Fab and Groovy Psychedelic Lollipops and traditional Welsh Toffee

Adele Nozedar is  a bit of a whizz when it comes to sweeties. As author of ‘Great British Sweets and How to Make Them At Home’ she’s well placed to dish up some brilliant treats for the festive season.Adele Nozedar on stage 2013 2

Great British SweetsAnd that’s exactly what she will be doing at our Christmas Fair on Sunday 14 December. She’ll be joined on the chef dem stage in the Market Hall by Karl Cheetham, head chef at the Gliffaes Hotel. See the full lineup

(pic above of Adele and Karl at last year’s Fair creating a giant curly-wurly)

Here are two recipes from Adele to get you started, together with information on the traditions involved.

Noson Gyflaith

Noson Gyflaith – which translates as Toffee Evening – was, at one time, a traditional part of the Welsh holiday season, and a way to while away the hours until it was time to go to Church for the Plygian ritual. Meaning ‘Cock Crow’, Plygian was a vigil of singing between the hours of 3am and 6am on Christmas Morning. It’s likely that the older, wiser members of the family might have gone to bed and risen early, but the younger ones would have thought it far more fun to stay up late making toffee, driven to sing better, presumably, because of the sugar rush, as well as a few pints of apple cider!

After dinner, the toffee-making was a real hands-on affair, everyone getting sticky together …. and apparently was something of a courting ritual, too. The ingredients would have been boiled in a pot over an open fire and then poured out, when cooked, onto a slab; a well-scrubbed hearthstone by the fire would have done the job nicely, the heat from the flames meaning the toffee remained pliable as the participants rolled and pulled it after buttering their hands. Can you imagine the mess it must have caused? It will be interesting to see the state of the Market Hall kitchen after we’ve finished with it!

If you fancy having a go, here’s the recipe. You will notice that I haven’t included any temperatures, but, if you prefer to be precise about these things, the heat you’re aiming for to make a hard toffee is approx 130 degrees C. Worst case scenario, if the toffee doesn’t set you’ll have a quantity of delicious treacle toffee sauce. If you have the luxury of a large open fire and ancient stone flags, why not try it the old fashioned way! Just make sure you have permission from the person who has to clean the floor afterwards, otherwise Santa will cross you off his list for sure…

  • One pound of black treacle
  • A quarter of a pound of butter
  • One pound of brown sugar
  • One teaspoon of vinegar

Put everything into your usual heavy-bottomed pan, and stir together until everything is melted. Bring to the boil and boil briskly, stirring all the while. Be careful if you’re going for the over-the-fire method. Drop a little toffee into ice-cold water, and if the water stays clear, pour the toffee onto a slab oiled with butter and pull it into twisted strands. Alternatively, let the toffee set in the tray and then smash it to pieces with a toffee hammer.

Recipe taken from Adele Nozedar’s ‘Great British Sweets and How to Make Them at Home’ (Random House/Square Peg 2014, £12.99)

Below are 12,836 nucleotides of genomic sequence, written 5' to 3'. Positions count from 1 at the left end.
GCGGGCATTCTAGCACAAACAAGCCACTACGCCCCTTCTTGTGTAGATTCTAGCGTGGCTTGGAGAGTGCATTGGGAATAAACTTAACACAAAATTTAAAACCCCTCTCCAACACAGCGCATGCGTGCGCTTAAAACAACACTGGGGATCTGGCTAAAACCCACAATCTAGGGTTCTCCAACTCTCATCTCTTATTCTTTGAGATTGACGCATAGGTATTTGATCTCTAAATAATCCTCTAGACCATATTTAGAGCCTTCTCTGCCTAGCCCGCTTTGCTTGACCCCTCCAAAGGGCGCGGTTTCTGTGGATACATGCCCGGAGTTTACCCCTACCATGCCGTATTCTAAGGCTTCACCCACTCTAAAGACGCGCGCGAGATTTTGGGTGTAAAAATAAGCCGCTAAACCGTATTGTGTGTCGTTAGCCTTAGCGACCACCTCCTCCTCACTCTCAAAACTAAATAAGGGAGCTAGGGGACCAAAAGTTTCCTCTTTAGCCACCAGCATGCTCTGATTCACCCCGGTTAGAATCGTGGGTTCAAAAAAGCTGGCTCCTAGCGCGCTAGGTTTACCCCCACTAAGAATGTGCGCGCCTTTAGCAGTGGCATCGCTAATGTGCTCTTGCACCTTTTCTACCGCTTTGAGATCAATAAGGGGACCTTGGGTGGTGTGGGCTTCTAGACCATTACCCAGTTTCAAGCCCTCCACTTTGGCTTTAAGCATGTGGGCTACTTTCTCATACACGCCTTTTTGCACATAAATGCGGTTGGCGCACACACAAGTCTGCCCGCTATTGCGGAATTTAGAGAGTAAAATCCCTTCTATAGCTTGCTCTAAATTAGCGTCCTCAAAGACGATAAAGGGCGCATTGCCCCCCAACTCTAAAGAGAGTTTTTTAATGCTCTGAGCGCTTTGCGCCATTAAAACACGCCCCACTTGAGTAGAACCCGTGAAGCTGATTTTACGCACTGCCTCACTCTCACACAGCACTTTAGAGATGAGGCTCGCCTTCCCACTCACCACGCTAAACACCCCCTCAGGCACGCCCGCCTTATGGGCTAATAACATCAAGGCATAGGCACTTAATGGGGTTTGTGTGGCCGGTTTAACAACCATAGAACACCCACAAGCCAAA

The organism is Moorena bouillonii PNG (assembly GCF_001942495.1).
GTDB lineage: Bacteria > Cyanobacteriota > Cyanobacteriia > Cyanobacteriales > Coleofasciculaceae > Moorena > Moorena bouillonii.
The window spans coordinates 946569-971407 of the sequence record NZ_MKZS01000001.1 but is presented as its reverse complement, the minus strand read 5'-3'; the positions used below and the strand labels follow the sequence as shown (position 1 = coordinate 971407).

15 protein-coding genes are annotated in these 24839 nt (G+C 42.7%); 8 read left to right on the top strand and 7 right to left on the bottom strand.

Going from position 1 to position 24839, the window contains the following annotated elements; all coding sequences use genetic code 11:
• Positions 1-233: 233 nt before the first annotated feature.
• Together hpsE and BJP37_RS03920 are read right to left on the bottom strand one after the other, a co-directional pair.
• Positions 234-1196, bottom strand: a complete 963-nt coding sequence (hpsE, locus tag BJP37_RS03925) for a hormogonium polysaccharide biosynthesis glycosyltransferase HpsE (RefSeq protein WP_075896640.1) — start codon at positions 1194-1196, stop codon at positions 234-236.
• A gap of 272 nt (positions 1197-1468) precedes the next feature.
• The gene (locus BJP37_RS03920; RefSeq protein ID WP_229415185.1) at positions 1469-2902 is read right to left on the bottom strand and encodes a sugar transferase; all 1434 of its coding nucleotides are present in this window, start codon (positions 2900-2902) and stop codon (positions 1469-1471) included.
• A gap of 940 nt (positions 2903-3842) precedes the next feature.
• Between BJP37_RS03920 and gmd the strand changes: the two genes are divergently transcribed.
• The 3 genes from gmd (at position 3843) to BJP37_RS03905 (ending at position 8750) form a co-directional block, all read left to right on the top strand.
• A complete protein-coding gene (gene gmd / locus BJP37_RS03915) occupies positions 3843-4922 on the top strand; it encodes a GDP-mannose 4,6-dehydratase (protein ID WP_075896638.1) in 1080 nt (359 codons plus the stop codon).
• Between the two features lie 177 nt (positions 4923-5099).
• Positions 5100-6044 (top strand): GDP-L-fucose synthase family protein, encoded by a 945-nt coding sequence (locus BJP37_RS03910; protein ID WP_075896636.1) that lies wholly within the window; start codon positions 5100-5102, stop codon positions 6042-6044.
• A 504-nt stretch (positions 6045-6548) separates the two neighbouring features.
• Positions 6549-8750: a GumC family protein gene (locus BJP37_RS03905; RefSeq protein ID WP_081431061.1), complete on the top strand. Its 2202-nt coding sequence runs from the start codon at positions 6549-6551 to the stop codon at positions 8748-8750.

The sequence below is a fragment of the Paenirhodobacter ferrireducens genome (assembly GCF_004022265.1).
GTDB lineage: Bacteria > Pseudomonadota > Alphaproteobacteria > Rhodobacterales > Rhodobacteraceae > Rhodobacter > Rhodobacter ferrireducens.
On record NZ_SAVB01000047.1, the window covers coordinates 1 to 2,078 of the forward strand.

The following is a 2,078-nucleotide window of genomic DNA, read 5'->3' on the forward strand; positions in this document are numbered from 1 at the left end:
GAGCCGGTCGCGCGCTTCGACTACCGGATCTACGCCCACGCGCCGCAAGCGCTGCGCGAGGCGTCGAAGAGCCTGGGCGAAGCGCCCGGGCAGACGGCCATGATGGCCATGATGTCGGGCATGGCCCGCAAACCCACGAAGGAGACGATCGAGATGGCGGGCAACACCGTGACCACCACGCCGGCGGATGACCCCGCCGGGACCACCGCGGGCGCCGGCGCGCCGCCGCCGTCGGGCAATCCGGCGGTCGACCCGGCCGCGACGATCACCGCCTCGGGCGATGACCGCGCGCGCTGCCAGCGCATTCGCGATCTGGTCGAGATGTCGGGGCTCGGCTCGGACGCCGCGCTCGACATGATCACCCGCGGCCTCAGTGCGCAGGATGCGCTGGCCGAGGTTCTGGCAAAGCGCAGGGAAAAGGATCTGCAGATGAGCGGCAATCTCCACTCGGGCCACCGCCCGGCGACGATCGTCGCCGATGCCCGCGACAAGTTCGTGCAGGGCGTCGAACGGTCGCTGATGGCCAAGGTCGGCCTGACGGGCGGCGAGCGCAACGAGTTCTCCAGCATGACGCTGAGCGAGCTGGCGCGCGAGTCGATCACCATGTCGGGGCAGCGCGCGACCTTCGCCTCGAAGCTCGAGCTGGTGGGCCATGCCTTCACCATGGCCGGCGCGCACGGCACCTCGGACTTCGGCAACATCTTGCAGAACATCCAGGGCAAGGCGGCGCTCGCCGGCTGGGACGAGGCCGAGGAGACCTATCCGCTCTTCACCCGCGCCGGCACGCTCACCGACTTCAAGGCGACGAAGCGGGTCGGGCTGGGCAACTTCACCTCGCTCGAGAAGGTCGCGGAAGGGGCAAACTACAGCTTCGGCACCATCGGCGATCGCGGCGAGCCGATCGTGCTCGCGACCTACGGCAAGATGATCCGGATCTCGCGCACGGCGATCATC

Fab and Groovy Psychedelic Lollipops

These are colourful, whacky and most wonderfully easy-to-make lollipops. They look a bit like stained glass and, wrapped in cellophane and tied with a bow, would make the loveliest Christmas presents. Here’s how to make them.

  • 20 paper lolly sticks (easy to buy online)
  • 3 drops each of yellow, blue, and red food colouring.
  • ½ tsp of the flavouring of your choice (strawberry, orange, mint….whatever you fancy)
  • 227g water
  • 227g golden syrup
  • 400g granulated white sugar

20 paper lolly sticks (easy to buy online)                                                                                                             You’ll also need a silicon baking sheet, or a tray lined with baking parchment.

First, arrange the lolly sticks on the tray, leaving at least 5 cms of space between each one. Then, have to hand a bowl of cold water, large enough for the bottom of the pan to sit in.

In a heavy-bottomed pan( preferably one with a pouring spout), mix together the golden syrup, sugar and water. Attach a sugar thermometer to the inside of the pan. Stir over a low heat to dissolve the sugar and then increase the temperature, bringing to the boil. The mixture needs to reach 150 degrees C (hard crack stage). Carefully remove the pan from the stove and dip the base into the cold water for 15 seconds to arrest the cooking process. Stir in the flavouring. Then, divide the mixture between 2 heatproof jugs. Add yellow colouring to one of the jugs, and blue to the other, stirring thoroughly with a skewer.

Spoon a little of the mixture onto the sticks, making freeform, hippylicious designs. The add a drop of blue colouring to the yellow mixture (to produce green) and add red to the blue one (to produce purple). Pour a second layer of syrup onto the lollipops. If the coloured syrups start to go hard, just pop them into a warm oven, or microwave for a few seconds to soften. Let the lollipops go hard (this will take about 20 minutes) before lifting from the sheet. Wrap in cellophane, tie with a bow, and present with pride.




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